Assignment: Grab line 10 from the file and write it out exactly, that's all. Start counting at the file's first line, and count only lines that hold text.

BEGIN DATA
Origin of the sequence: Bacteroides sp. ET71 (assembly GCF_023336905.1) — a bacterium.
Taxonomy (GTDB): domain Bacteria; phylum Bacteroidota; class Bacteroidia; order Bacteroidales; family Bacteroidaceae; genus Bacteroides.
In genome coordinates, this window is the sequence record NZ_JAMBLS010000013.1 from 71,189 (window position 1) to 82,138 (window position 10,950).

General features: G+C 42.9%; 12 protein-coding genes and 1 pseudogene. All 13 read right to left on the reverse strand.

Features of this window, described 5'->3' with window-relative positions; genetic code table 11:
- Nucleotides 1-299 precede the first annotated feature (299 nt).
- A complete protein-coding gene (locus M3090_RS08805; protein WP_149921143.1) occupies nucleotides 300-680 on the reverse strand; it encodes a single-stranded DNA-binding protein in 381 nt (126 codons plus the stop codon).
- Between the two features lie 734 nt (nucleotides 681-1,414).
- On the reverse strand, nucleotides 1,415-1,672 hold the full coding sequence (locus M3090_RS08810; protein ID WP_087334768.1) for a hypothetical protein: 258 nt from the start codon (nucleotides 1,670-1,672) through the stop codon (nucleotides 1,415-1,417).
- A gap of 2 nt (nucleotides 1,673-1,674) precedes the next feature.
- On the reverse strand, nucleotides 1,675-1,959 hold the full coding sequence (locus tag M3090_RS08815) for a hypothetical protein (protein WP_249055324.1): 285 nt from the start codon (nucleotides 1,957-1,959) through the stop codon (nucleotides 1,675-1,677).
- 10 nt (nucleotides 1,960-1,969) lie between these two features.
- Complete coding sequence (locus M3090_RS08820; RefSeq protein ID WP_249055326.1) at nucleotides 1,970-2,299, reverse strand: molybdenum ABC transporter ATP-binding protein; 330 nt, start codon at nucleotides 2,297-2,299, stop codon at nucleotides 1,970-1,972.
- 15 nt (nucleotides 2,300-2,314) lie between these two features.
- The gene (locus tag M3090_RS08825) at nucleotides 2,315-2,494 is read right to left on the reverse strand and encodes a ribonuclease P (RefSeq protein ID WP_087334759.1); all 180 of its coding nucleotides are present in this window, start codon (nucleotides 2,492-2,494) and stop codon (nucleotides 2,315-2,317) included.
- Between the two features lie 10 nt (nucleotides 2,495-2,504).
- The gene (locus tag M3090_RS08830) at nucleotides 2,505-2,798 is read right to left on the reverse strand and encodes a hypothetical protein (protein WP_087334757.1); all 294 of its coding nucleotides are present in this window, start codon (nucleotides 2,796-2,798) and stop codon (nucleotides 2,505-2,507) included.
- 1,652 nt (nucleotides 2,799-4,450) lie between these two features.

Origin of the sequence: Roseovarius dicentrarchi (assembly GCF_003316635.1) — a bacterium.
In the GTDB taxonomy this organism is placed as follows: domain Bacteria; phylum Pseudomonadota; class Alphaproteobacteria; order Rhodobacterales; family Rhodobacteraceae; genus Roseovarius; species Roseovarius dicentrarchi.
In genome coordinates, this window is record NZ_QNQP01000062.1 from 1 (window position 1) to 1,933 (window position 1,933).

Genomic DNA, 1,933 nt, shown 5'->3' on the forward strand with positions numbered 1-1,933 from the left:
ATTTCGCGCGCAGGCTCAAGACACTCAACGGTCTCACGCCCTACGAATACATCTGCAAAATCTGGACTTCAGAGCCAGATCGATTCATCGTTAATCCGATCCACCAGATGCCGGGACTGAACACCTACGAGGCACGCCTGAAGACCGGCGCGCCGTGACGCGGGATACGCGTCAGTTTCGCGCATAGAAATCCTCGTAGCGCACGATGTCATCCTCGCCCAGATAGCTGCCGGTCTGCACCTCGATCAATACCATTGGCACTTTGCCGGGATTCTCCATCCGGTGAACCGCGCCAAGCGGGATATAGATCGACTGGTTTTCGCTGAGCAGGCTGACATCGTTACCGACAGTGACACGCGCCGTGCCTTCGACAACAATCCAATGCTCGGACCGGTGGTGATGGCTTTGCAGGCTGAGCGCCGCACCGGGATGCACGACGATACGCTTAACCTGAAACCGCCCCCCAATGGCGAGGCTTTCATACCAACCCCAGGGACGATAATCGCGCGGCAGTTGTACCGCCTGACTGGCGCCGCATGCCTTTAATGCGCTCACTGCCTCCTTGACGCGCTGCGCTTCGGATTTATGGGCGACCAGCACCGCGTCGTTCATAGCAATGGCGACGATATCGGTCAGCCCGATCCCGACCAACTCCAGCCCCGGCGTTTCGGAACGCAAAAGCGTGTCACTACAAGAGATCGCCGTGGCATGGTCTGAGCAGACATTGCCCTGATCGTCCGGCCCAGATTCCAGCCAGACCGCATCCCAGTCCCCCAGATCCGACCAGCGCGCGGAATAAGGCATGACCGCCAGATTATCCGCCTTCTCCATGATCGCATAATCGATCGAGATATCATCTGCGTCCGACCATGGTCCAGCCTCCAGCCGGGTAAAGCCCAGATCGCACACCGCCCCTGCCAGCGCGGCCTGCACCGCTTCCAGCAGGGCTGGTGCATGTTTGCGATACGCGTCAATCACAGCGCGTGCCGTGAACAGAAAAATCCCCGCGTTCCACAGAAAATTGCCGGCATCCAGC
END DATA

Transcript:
- A gap of 2 nt (nucleotides 1,673-1,674) precedes the next feature.